In the securitized private placement arena, J.P. Morgan & Co. is the top underwriter for 1999, according to rankings by Thomson Financial Securities Data.

J.P. Morgan underwrote $14.46 million worth in private placements, which includes transactions structured according to Rule 144A. With 44 transactions, the firm captured 12.8% of the market share. The No.1 slot is a substantial jump from the company's placing 14th in 1998's rankings.

"Our success is based on the number of initiatives in the collateralized debt obligation area and broader asset-backeds that operate off our strengths, our historic strengths in asset-backeds and commercial mortgage-backeds," said a spokesman from J.P. Morgan.

The spokesman predicts that Morgan's momentum will continue through 2000.

Not only will the flow go on, but also the search for new asset classes. "There is an ongoing effort, not only on our part, but by others to strive to find innovative asset classes, and new ways to securitize existing and future classes," he added.

The future is bright for private placements.

"In general, there continues to be liquidity in the form of investors looking for yield pick up and this is one area they can find it," he said. "The whole sector of re-packaging assets, creating new investment vehicles is also going to continue."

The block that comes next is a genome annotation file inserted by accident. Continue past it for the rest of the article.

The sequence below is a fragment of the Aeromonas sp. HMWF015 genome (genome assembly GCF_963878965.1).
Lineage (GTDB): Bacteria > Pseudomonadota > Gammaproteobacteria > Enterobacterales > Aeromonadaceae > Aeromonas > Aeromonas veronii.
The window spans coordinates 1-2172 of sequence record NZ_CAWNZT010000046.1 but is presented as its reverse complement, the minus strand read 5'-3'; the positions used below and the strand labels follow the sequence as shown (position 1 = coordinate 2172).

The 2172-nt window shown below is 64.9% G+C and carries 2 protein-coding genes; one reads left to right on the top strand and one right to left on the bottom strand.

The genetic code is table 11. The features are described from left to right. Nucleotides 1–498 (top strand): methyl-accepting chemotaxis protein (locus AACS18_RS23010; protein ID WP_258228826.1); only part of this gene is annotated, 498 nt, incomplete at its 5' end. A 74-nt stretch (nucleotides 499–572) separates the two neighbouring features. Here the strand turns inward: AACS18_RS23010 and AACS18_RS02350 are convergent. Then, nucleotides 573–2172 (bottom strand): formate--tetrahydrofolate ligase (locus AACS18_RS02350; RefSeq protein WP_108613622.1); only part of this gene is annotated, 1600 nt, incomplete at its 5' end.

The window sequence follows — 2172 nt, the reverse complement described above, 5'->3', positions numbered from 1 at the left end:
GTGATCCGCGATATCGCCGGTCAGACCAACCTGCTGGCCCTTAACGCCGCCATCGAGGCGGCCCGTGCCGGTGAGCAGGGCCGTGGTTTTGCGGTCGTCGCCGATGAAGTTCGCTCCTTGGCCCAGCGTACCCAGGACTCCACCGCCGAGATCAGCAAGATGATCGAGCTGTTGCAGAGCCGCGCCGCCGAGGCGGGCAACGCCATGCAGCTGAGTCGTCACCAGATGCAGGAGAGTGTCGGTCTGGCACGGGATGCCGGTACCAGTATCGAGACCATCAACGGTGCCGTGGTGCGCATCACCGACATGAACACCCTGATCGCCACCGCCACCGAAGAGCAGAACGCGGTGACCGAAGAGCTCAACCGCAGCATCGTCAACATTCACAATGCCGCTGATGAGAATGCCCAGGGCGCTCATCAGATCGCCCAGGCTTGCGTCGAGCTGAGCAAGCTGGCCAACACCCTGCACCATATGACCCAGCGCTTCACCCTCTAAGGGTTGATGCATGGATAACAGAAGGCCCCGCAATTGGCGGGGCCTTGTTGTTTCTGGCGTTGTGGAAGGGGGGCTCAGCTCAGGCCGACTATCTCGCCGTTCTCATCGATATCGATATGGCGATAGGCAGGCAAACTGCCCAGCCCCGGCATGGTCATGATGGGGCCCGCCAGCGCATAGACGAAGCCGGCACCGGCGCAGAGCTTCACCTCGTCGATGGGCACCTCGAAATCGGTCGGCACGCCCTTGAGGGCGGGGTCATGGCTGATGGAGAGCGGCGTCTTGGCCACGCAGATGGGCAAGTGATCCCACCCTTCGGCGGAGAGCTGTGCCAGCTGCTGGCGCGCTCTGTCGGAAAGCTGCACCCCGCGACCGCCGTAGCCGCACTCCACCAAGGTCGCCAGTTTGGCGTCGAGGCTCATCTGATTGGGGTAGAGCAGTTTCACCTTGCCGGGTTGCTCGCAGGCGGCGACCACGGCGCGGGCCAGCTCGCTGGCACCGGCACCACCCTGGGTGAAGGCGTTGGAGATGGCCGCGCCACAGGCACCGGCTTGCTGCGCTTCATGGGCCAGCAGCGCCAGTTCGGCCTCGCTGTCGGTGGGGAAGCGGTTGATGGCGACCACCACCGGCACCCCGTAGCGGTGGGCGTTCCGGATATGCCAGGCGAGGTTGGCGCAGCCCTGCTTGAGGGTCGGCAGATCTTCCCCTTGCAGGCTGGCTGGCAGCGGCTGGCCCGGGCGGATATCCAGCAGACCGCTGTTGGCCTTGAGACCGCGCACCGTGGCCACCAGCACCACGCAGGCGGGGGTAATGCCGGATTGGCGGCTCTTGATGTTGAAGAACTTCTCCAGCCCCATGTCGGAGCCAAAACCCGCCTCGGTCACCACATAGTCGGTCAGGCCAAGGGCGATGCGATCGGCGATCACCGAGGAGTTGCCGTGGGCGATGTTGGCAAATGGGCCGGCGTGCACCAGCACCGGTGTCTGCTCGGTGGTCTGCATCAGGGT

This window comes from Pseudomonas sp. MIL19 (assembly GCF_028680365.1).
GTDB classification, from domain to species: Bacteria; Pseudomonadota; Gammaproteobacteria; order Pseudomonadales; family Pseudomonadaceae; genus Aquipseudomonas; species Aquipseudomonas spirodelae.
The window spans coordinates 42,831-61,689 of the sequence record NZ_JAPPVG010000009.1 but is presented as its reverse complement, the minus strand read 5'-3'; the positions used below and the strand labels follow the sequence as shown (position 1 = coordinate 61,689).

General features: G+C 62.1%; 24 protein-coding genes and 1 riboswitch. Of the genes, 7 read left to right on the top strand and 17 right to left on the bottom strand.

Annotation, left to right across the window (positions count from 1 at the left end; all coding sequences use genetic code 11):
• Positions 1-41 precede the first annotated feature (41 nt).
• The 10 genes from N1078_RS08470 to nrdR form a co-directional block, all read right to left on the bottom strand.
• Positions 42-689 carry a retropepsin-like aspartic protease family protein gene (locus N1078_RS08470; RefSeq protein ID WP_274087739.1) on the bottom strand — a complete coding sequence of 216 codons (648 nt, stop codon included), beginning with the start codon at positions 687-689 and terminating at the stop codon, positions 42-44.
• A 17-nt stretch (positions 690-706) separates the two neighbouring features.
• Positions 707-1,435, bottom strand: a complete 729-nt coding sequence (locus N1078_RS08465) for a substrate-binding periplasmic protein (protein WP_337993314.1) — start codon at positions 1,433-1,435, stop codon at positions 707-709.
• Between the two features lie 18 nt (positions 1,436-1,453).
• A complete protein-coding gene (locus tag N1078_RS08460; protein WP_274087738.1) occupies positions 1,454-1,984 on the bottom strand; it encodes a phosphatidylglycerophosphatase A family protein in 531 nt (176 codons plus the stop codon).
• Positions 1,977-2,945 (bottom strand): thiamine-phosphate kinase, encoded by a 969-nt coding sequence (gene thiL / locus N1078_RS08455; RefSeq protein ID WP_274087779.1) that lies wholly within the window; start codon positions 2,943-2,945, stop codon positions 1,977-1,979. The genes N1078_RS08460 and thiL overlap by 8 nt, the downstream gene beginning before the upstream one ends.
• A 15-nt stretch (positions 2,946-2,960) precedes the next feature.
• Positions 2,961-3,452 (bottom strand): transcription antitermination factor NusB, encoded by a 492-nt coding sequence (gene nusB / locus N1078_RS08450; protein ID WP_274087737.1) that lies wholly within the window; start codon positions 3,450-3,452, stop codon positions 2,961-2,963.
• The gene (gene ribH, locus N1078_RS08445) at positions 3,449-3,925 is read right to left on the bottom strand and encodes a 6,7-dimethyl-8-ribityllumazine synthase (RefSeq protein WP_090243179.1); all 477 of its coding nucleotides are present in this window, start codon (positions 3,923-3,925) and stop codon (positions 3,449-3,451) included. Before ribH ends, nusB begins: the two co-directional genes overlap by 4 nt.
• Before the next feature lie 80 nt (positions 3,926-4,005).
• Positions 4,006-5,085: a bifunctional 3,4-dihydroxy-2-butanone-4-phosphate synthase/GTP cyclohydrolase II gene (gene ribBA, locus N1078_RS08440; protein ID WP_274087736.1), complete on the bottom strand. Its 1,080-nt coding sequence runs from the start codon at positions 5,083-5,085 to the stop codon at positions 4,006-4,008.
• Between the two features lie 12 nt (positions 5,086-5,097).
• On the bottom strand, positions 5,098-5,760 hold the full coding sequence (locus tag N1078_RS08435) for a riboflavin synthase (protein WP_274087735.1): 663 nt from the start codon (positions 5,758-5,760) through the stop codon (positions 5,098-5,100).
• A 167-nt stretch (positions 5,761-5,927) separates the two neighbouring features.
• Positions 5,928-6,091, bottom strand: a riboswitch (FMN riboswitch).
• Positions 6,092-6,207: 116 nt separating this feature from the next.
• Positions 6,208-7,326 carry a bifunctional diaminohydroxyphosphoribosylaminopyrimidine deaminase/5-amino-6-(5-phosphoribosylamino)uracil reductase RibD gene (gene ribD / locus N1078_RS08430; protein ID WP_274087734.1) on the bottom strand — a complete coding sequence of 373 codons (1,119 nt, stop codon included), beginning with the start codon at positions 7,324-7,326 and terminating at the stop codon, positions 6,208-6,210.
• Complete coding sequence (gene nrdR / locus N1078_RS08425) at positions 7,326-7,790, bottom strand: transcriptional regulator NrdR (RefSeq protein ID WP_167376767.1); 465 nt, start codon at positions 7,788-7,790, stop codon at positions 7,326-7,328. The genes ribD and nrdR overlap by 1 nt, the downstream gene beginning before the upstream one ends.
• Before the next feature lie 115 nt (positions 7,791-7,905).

Not far behind J.P. Morgan, Lehman Brothers Inc. placed No. 2 for the second consecutive year. Lehman Brothers, which brought 144 deals to market, fell short of Morgan by just $40 million.

A Look at the Year Behind

Like J.P. Morgan, CDOs topped last year's list. "Overall, the market was dominated by collateralized debt obligations," said an industry source.

"There was more growth in arbitrage CDO last year. Obviously, for managers, it's a good way to access funds to build portfolios," he added.

Certain asset classes moved away from the private arena as well.

"You see less of the consumer assets and more of the corporate- or commercial-type assets in private placement land," the source noted. "I think that's like one big theme."

This trend can be attributed to the fall-out from 1998 and the industry consolidation in the consumer-lending arenas, said the source.

"The larger servicers with access to the public market tend to dominate more than some of the smaller, specialty kind of niche companies," he added. "And as a result of that, some of these asset classes are migrating more toward public markets and away from the private markets."

Ninety-nine also saw a significant dip in industry totals. It went from $125.9 million in 1998 to $112.9 million in 1999. "I think this is subject to kind of market conditions, the status of where the public markets are," said the source.

But there will always be a niche for private placements. "There will always be assets that people are looking to securitize that are not going through the public registration process," he said.

"These assets are going to separate placement shops where people are going to spend time analyzing the transaction. On a whole, I think there's always going to be a viable private placement market in ABS land."

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